Institution Notes

AANP urges VA to give nurse practitioners full practice authority

The American Association of Nurse Practitioners announced that it is urging new VA Secretary Robert McDonald to give full-practice authority to nurse practitioners to help improve patient access to health care within the troubled VA system.

“Improving veterans’ access to high quality medical care will be an important undertaking in the new administration. Nurse practitioners are willing and able to assist in increasing veterans’ access to the medical care they deserve,” Ken Miller, PhD, RN, CFNP, FAAN, FAANP, president of the AANP, said in a press release. “Together we can accomplish this mission. In that light, AANP calls upon Secretary McDonald to hire more nurse practitioners and move forward to modernize the VA nursing handbook granting advanced practice registered nurses, including nurse practitioners, full-practice authority throughout the VA system.”

Ken Miller

According to the AANP, other groups, including AARP, the FTC, the Institute of Medicine and the National Governors Association, have also called for the measure.

“In all 50 states, nurse practitioners are proven to improve patient access to timely, high-quality care, and that’s exactly what’s needed at the VA today,” Miller said. “We therefore strongly encourage Secretary McDonald to hire more nurse practitioners and allow them all to practice to the full extent of their education and preparation.”

Eighty percent of nurse practitioners are involved in primary care and treat acute and chronic illnesses, and also focus on prevention and the promotion of wellness, according to the press release. Additionally, the VA currently employs more than 5,000 advanced-practice registered nurses, most of whom are nurse practitioners, according to the AANP.

Miller told HemOnc Today in a written statement that the services of nurse practitioners are underutilized in many situations.

“In the VA system, nurse practitioners are subject to the state laws in which the facility is located, so if a state has a supervisory or collaborative relationship in their legislation, then nurse practitioners are not practicing to their full scope. Currently we have 19 states and the District of Columbia that have full-scope authority; in those states and the district, the VA nurses are allowed to practice to their full scope. However, in other states with more restrictive regulations (collaborative or supervisory agreements), patient care suffers due to a delay in treatment and the increased cost of physician oversight over the nurse practitioner who is qualified to assess, diagnose, treat and prescribe.”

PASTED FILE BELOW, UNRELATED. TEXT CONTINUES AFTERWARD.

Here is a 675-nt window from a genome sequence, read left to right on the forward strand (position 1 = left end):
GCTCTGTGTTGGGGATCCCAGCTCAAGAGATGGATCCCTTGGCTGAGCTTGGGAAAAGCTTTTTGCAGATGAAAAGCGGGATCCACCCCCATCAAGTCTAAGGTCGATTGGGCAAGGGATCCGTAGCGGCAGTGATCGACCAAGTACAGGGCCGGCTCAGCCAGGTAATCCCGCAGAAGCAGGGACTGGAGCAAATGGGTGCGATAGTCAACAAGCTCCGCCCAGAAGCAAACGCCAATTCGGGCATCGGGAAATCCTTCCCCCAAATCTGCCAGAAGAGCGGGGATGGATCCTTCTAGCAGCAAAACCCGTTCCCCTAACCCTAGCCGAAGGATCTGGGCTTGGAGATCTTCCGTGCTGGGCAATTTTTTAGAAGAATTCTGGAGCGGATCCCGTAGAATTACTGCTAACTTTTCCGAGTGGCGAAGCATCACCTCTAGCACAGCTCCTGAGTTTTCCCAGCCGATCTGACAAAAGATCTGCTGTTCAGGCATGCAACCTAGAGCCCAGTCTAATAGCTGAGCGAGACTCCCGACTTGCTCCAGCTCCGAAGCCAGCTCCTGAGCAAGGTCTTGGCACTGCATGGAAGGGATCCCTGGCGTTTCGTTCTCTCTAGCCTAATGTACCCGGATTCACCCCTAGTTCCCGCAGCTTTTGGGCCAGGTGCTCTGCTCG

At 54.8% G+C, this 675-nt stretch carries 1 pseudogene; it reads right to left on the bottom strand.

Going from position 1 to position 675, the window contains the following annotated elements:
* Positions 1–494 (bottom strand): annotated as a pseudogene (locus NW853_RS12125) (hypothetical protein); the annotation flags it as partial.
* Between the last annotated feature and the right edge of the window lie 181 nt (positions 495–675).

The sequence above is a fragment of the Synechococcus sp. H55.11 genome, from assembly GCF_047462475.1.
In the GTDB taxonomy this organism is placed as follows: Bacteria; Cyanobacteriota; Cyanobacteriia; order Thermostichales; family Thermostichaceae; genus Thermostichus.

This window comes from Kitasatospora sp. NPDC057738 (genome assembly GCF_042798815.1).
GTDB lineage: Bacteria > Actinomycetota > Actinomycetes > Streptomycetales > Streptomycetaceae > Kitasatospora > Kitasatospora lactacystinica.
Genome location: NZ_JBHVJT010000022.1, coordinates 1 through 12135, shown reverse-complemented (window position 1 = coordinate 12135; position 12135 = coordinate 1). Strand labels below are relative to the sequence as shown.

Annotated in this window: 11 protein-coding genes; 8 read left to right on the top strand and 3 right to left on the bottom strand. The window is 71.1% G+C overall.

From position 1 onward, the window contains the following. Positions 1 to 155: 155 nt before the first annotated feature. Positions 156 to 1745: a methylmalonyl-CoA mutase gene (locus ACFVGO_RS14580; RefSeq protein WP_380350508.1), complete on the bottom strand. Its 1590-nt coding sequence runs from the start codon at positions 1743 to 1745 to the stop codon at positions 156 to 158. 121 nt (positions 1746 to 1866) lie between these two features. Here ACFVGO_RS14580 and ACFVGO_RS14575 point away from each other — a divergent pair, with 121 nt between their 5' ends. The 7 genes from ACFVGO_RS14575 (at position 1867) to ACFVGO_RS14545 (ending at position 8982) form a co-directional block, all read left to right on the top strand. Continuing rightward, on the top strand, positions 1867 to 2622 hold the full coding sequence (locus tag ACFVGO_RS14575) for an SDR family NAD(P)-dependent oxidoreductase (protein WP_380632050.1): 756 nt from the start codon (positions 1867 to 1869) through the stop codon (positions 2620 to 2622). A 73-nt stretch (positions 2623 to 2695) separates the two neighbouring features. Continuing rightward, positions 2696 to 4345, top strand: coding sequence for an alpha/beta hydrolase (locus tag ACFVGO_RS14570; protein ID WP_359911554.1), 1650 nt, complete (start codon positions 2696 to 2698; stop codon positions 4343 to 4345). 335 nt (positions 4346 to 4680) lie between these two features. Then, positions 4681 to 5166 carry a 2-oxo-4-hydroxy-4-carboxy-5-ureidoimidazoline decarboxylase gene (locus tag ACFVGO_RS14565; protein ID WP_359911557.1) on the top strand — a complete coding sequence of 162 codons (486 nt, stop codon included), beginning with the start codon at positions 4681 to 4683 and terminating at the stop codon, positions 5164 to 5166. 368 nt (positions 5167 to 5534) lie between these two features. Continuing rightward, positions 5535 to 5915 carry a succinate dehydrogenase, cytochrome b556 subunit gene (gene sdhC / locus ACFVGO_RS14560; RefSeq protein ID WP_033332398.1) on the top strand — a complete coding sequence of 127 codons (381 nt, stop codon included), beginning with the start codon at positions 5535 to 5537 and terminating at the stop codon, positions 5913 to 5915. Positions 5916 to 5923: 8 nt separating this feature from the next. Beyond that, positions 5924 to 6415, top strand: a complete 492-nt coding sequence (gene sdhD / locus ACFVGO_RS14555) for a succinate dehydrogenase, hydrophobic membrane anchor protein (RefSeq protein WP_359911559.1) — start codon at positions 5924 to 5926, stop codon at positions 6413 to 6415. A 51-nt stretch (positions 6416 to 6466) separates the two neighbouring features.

Miller said the VA is in the process of developing a standard of practice for nurse practitioners that will apply to all states.

The American Association of Nurse Practitioners announced that it is urging new VA Secretary Robert McDonald to give full-practice authority to nurse practitioners to help improve patient access to health care within the troubled VA system.

“Improving veterans’ access to high quality medical care will be an important undertaking in the new administration. Nurse practitioners are willing and able to assist in increasing veterans’ access to the medical care they deserve,” Ken Miller, PhD, RN, CFNP, FAAN, FAANP, president of the AANP, said in a press release. “Together we can accomplish this mission. In that light, AANP calls upon Secretary McDonald to hire more nurse practitioners and move forward to modernize the VA nursing handbook granting advanced practice registered nurses, including nurse practitioners, full-practice authority throughout the VA system.”

Ken Miller

According to the AANP, other groups, including AARP, the FTC, the Institute of Medicine and the National Governors Association, have also called for the measure.

“In all 50 states, nurse practitioners are proven to improve patient access to timely, high-quality care, and that’s exactly what’s needed at the VA today,” Miller said. “We therefore strongly encourage Secretary McDonald to hire more nurse practitioners and allow them all to practice to the full extent of their education and preparation.”

Eighty percent of nurse practitioners are involved in primary care and treat acute and chronic illnesses, and also focus on prevention and the promotion of wellness, according to the press release. Additionally, the VA currently employs more than 5,000 advanced-practice registered nurses, most of whom are nurse practitioners, according to the AANP.

Miller told HemOnc Today in a written statement that the services of nurse practitioners are underutilized in many situations.

“In the VA system, nurse practitioners are subject to the state laws in which the facility is located, so if a state has a supervisory or collaborative relationship in their legislation, then nurse practitioners are not practicing to their full scope. Currently we have 19 states and the District of Columbia that have full-scope authority; in those states and the district, the VA nurses are allowed to practice to their full scope. However, in other states with more restrictive regulations (collaborative or supervisory agreements), patient care suffers due to a delay in treatment and the increased cost of physician oversight over the nurse practitioner who is qualified to assess, diagnose, treat and prescribe.”

Miller said the VA is in the process of developing a standard of practice for nurse practitioners that will apply to all states.